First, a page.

What is your philosophy for DEI at a university clinic?
Our story has a lot to do with the principle of health equity. Our hospital, like many large institutional structures throughout this country’s history, supplanted one of the most prosperous black communities in the country about a century ago. And then, during the civil rights movement in the 1960s, there was a public uprising in Newark precisely because the government did not meet the needs of all in an equitable manner. So our hospital was the main subject of the agreements that effectively ended the rebellion in Newark. And those agreements were enshrined in the Newark Accords, which I keep on my desk to remind me why I’m here.
Where do you see your duty to society in relation to justice?
It is important to really break down these concepts because you cannot really consider them or operationalize how you solve them until you understand them. So the first is the baseline, which is just an injustice and, unfortunately, in terms of health outcomes, the opportunities were not balanced for people based on their zip code.
One approach was based on equality, which is the provision of universal benefits for all. Of course, if you have groups of people who start at a much lower baseline, these benefits won’t end up being enough. A classic example is Medicare, which is a universal benefit for everyone over 65, but does not necessarily address the inequalities that people of color have faced in this country for so long. This is often not enough, especially for our dual eligible patients and patients who were born and continue to live in poverty.
Thus, the next level is equality, which is essentially a patchwork solution to the problem of the fact that marginalized groups of people do not have equal access to opportunities.
Explain how hospital programs can help you realize these concepts.
Our Violence Intervention Program focuses on treating vulnerable people who have been victims of or even committed violence in the community, but then we provide comprehensive services to help prevent future violence and reassure people that there is an opportunity to thrive. But in the end, the real goal is justice. And justice presupposes the correction of systemic inequality at their core, in their very essence. And the key to this, without exception, is economic development – so that everyone has the opportunity to participate in the economy, to have a career path, a career path. And you can do whatever you want with targeted benefits and programs, but if you don’t fix the system to provide better economic prosperity for everyone in the community, you are not going to do it.
How do you feel about economic development?
We are among the largest contributors to the Mayor of Newark initiative. And we are also making great strides in procurement from local small businesses and businesses owned by minorities and women. We are building a new hospital, and we need local small businesses and contractors to support this work so that more people are employed, wages are raised, and more people can prosper.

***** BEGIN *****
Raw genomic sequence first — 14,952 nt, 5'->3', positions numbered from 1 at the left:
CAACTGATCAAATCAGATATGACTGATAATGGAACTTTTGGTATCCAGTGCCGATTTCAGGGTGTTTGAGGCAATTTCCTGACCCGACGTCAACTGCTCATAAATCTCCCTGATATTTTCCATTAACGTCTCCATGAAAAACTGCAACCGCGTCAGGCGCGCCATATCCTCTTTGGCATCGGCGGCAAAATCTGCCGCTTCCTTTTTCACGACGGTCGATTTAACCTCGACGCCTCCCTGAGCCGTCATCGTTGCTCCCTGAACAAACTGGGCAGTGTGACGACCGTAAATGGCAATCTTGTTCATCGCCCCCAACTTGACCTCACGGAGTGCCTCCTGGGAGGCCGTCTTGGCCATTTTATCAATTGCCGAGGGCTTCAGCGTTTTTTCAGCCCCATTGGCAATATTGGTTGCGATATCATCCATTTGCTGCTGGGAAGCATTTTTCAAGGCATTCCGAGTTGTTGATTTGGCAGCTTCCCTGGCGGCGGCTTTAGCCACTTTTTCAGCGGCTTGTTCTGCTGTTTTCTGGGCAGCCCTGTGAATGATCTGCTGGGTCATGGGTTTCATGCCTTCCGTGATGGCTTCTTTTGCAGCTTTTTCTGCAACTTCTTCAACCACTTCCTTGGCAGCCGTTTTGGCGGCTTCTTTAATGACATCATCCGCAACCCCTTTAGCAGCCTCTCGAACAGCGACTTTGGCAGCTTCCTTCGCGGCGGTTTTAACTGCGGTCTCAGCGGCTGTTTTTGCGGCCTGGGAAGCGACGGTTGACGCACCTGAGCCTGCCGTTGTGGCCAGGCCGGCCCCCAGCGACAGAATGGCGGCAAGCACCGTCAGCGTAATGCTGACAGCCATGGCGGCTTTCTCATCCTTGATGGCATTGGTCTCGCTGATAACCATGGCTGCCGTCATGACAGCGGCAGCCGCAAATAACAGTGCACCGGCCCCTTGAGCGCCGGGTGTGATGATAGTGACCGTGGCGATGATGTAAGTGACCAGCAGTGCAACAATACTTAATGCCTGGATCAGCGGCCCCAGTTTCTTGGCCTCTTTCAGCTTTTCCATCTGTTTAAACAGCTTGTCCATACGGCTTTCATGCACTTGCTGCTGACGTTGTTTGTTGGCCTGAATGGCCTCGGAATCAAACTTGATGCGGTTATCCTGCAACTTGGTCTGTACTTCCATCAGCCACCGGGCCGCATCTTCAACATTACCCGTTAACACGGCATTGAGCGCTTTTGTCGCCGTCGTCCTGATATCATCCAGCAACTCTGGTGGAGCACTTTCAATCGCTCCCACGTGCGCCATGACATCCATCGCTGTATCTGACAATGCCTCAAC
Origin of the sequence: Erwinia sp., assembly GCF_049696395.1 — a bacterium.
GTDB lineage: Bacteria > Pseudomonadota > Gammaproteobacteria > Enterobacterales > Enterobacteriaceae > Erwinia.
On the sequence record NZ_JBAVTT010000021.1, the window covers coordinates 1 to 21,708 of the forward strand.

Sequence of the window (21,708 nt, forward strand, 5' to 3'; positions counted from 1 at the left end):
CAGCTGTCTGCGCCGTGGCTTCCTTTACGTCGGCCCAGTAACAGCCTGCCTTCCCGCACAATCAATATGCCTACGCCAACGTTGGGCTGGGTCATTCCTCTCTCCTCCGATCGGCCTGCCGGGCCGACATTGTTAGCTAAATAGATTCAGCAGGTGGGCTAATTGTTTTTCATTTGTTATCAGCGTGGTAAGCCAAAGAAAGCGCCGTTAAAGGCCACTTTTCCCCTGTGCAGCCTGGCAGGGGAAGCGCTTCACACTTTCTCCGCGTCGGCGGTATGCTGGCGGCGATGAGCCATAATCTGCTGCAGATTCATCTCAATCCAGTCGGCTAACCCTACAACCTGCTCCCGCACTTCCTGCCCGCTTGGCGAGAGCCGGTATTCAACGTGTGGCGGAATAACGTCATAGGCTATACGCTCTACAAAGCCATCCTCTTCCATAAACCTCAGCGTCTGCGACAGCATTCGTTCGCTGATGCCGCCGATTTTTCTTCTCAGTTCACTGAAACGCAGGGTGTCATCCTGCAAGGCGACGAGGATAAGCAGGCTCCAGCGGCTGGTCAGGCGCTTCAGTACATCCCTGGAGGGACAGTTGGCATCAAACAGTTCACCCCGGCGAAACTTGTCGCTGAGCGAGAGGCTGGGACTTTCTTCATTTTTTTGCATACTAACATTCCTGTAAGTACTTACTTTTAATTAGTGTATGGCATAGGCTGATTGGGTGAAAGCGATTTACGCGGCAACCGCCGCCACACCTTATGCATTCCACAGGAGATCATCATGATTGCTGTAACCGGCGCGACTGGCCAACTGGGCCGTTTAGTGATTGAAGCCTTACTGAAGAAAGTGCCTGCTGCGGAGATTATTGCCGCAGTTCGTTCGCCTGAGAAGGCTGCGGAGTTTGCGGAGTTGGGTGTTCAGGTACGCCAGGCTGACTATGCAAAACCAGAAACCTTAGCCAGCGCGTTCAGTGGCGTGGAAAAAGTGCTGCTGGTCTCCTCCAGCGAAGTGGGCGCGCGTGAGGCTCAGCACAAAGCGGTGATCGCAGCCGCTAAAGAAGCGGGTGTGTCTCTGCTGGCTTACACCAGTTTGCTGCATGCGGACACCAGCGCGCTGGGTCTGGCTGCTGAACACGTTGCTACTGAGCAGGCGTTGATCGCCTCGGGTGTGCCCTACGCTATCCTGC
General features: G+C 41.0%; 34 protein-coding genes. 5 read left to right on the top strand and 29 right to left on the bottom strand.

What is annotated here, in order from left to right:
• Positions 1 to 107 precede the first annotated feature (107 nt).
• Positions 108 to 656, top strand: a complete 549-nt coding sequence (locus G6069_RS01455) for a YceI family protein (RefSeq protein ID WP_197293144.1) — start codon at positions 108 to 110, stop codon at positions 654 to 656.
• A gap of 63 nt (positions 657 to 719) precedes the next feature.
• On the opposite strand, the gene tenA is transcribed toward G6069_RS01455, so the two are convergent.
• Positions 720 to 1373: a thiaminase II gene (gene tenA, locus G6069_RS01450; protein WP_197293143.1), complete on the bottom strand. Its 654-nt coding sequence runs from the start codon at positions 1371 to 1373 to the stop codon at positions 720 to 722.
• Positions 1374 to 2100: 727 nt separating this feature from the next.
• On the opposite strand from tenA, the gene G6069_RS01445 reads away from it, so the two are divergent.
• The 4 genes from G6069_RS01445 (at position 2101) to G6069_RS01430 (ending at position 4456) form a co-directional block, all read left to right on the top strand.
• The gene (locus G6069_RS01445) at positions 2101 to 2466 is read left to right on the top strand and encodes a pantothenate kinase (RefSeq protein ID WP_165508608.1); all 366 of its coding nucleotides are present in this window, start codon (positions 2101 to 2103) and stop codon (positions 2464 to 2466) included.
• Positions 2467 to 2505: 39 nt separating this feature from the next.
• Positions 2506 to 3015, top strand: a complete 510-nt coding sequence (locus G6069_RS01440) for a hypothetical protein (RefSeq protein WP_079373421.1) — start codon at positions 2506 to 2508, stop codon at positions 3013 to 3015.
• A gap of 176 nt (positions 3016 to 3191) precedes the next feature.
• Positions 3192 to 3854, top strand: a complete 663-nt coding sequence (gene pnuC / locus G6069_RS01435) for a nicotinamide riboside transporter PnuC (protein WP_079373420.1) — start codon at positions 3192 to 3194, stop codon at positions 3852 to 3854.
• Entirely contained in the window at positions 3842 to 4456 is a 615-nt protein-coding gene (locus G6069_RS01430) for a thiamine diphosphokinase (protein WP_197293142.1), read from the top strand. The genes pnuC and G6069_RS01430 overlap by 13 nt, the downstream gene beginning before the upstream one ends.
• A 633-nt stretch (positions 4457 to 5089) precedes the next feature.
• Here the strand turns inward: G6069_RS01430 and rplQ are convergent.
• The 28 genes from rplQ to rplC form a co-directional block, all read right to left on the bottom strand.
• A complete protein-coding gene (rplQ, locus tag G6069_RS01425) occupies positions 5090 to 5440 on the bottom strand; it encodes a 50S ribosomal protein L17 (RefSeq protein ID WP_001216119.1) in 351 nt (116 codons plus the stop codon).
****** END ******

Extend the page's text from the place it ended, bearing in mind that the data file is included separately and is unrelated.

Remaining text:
How do you ensure that these efforts are effective?
As an example, I will tell you about two of our programs. In terms of the Violence Intervention Program, referrals to social services and housing for the homeless and survivors of violence have increased dramatically since the program began. We are seeing a decline in overall emergency department utilization through the combination of our hospital-based violence intervention program and our trauma care program.
Another program deals with readmission. Again, this is largely due to the lack of social support at home and, first of all, to the absence of a home. We have been able to expand the intervention of healthcare professionals in the community and their interaction with patients in the community. We have noticed improvements in some preventive measures, such as screening for cancer and screening for hypertension and other chronic conditions. But to truly achieve health equity in this country, we need political mechanisms. We need to balance inequalities in, for example, reimbursement for things like mental and behavioral health and drug dependence treatment. Because these are conditions that do reduce quality-adjusted life years and cause death to a much greater extent than is commonly believed. This is just one example of what the federal, state and local governments can do to achieve health equity.
How do you work with policy makers to address these issues that benefit the community and you as a service provider?
I think every organization, especially in vulnerable communities, needs to think about more than how we recruit talented people of color from outside and outside the organization. There are ivy league institutions that offer color graduates the opportunity to do a great job across the country, but policies can help invest in career development locally.
We want our entry-level employees at University Hospital to undergo internships, undergo training to be the most qualified candidates for promotions and move from scratch to leadership, management and ultimately executive levels. Because if we do not offer economic mobility, we do not develop people or contribute to the economic prosperity of the community.
I think every organization can do it. This requires investment. This requires a clear priority because it is not cheap. It costs money. But it’s worth it because the trust you get and the talented people you can bring up in such a system are truly amazing.